So, when Isabella was told that she was ten kilos over-weight by an agent—she was a mere 100 pounds at the time—the impulse to please, the impulse to be successful and good, drove deep into her soul. Her soul turned out to be great in size, as she demonstrated with the fortitude and deep care for others it took to ‘advertise’ her disease, so that other women may not suffer. The objectification of the female body, from both male and female perspectives, whether in yoga or on the runways, can become all-consuming. [Check YouTube for the video interview with Isabelle on Jessica Simpson’s The Price of Beauty.]

Today, the yogini models. The reams of yoga-esque positions evident in the marketplace have women posing for the camera, all bendy in tangerine leotard or yogi lingerie. She may be a model posing at yoga or a yogini posing as model, but either way the boundaries are blurred.

Tara Stiles, the NYC model turned yogi, was featured in a 3-page spread in the NY Times. Her shtick is a familiar one by now: a pure yoga free of inner reflection, spiritual or textual reference or self-inquiry. Her book is aptly titled “Slim Calm Sexy”.

The infatuation with the slimmed-down body leads to a preoccupation with the outer image. The death of petite Isabelle speaks to the profound suffering that can surface when the body is pushed toward the ideal of ‘fit’ and beautiful. Striking a yoga pose lends itself to the snapshot flash. Yet when image drives yoga, it is a strange fit. When the outer look dominates a yogi’s practice, the feeling within the interior gets overlooked and can drive her to fits of obsession. Denying and defying the flesh is tied into acts of self-punishment and abuse. Self-acceptance is critical. And what is necessary is a critical eye for what the industry—yoga or fashion—displays as slim, sexy or perfect. This is what really needs to be defied.

A Meat-Eating Yoga

As an omnivore (or conscious carnivore), I choose a diet that includes animal protein. As a yogi, it’s important for me to be a role model of balance. Early on, I did the vegetarian route because I thought it was what a “yogi” should do. However, it was not the healthiest choice for me. Not everyone should be a vegetarian. In fact, if you’ve ever read Eat Right For Your Blood Type by Dr. D’Adamo his research suggests that our blood types evolved due in part to the environment we lived in and what type of food sources were available. For example, people with blood type O seem to have migrated from very cold climates (think Alaska) that had little vegetation and more meat food sources; therefore, they tend to do better with more meat and protein in their diet. Those with blood type A do best on a plant-based diet having come from very warm climates that were abundant with fruits and vegetables. Those with blood type B (like me), adapted to their mild climates with its mixture of meat and vegetation and do best on a balanced diet of both. Even Ayurvedic medicine doesn’t “prescribe” vegetarianism for everyone. However, there are certain constitutions that require it to be vital and healthy. Just like yoga, there is no one-size-fits-all. Yoga, food and lifestyle should all be adapted to the individual.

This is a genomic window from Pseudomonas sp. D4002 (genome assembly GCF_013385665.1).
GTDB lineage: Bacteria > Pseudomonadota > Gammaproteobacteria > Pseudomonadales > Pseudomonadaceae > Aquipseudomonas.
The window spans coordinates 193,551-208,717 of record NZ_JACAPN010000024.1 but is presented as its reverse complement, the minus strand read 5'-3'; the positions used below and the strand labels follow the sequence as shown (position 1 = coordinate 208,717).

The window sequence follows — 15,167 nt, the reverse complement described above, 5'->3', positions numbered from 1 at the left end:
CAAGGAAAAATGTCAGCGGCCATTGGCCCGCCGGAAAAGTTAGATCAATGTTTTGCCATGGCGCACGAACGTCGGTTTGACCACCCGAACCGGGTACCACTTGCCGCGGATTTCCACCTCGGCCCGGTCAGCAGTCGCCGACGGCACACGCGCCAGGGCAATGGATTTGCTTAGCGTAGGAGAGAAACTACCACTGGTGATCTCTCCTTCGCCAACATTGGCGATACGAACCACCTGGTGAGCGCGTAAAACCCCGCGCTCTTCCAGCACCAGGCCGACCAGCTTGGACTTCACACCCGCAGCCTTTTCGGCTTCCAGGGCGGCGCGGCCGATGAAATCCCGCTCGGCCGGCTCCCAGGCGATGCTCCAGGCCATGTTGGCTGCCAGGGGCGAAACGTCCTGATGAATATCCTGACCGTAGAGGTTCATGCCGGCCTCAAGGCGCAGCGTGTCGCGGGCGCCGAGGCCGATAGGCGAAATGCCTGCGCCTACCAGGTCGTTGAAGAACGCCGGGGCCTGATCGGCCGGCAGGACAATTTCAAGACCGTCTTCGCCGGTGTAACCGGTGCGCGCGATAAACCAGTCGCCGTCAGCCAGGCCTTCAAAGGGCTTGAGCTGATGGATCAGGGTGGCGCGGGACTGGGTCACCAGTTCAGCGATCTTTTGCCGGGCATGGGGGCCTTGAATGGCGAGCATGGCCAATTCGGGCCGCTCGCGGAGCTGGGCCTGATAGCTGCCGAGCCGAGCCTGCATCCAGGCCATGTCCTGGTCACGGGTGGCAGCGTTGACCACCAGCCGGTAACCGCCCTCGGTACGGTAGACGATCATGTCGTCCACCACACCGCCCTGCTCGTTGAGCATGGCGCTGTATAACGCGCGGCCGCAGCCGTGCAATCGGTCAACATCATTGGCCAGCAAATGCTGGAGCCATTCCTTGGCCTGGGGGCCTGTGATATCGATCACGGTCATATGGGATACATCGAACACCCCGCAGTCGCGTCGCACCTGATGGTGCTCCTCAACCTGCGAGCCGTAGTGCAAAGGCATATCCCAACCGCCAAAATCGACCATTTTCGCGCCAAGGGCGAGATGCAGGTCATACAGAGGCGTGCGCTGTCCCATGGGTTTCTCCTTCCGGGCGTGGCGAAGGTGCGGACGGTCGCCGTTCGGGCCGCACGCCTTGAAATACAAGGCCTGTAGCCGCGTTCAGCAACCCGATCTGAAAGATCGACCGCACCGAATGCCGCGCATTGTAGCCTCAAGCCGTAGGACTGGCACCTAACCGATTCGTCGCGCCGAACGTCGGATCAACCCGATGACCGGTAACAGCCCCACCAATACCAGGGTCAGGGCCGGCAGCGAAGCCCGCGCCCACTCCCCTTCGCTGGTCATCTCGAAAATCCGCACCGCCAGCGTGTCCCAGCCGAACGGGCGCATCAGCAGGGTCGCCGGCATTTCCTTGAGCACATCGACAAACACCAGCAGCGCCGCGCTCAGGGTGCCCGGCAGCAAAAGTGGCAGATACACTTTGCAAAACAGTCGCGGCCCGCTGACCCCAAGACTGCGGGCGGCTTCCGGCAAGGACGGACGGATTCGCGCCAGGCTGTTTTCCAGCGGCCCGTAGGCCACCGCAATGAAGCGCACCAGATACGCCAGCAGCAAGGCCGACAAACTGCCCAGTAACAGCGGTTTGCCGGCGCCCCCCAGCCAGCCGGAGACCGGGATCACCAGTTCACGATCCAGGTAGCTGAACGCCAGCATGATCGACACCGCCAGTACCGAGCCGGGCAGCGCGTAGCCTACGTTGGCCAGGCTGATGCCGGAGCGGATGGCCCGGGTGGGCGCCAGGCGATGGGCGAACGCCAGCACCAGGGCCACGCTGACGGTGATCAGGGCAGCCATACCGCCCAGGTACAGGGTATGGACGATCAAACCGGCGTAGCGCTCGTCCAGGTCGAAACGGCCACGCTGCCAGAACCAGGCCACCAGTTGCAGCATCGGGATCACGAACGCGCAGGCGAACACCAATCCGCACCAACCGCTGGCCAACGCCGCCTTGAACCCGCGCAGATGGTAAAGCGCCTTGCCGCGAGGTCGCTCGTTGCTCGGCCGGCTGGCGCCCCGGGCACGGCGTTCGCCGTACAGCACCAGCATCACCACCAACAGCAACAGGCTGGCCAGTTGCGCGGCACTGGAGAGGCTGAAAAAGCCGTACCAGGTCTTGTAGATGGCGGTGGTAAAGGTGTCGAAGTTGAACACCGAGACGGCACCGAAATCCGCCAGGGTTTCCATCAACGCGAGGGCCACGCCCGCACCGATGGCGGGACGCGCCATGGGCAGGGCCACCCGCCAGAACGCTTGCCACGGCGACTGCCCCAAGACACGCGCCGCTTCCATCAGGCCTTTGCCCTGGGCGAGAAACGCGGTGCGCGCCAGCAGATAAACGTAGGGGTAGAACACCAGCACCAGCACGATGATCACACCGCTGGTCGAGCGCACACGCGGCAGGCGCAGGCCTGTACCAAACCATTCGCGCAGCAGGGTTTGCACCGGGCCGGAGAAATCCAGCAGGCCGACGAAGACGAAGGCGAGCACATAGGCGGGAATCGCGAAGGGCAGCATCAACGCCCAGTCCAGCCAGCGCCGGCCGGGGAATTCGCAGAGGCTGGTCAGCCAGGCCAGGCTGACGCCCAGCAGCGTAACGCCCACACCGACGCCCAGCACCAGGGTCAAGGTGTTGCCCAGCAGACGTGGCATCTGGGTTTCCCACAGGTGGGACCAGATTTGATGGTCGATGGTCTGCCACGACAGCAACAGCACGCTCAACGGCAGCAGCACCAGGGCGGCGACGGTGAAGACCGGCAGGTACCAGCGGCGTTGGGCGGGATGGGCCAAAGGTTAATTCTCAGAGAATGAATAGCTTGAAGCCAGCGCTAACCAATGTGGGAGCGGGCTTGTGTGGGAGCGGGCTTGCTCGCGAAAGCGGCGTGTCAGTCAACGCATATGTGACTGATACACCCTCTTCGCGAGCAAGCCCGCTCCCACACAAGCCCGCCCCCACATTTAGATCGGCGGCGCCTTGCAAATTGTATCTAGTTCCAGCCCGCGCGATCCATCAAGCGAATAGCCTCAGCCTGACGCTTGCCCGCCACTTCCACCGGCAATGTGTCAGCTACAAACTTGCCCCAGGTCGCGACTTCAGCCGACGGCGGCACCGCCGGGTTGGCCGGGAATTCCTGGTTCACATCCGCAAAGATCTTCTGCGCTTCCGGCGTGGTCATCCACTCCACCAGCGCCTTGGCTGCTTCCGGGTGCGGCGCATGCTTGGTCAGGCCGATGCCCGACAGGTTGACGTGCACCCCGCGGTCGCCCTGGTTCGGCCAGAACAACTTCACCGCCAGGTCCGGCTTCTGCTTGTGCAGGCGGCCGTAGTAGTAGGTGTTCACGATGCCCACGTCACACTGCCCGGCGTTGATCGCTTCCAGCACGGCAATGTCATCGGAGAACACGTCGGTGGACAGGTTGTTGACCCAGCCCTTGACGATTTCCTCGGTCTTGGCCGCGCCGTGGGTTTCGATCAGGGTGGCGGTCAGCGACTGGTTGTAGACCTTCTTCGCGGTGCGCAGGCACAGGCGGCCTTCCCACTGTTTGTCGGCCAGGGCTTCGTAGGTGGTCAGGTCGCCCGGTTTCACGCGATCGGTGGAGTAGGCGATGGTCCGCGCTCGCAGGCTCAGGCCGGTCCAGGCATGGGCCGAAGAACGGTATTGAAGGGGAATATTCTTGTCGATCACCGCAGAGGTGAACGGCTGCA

With that being said, I’m not interested in debating veganism, vegetarianism or eating meat. They each have their merits and detriments, and you should do what feels best for you. I don’t live in extremes and I’m certainly not going to tell you to take an all-or-nothing approach to anything in your life. Strict dogma is a drag anyway!

The growing demand for processed meat and cheap, fast foods at many American meals has led us to this though: an extreme imbalance in our bodies, our waistlines, our medical bills, and our environment.

When we moved to CT, we lived on a farm. I was under no illusion about what happens when a favorite cow or chicken or pig went “missing”. Unlike the killing floors of the slaughterhouse, we lived on a family farm where the animals roamed free, were treated far better, and probably for far longer than they would have fared in the wild. When necessary, they were killed quickly, and yes, compassionately with the love only a farmer can have for the livestock they raised and bottle-fed from infants. If you’re not from the country, you can’t imagine how different this environment is from the killing factories.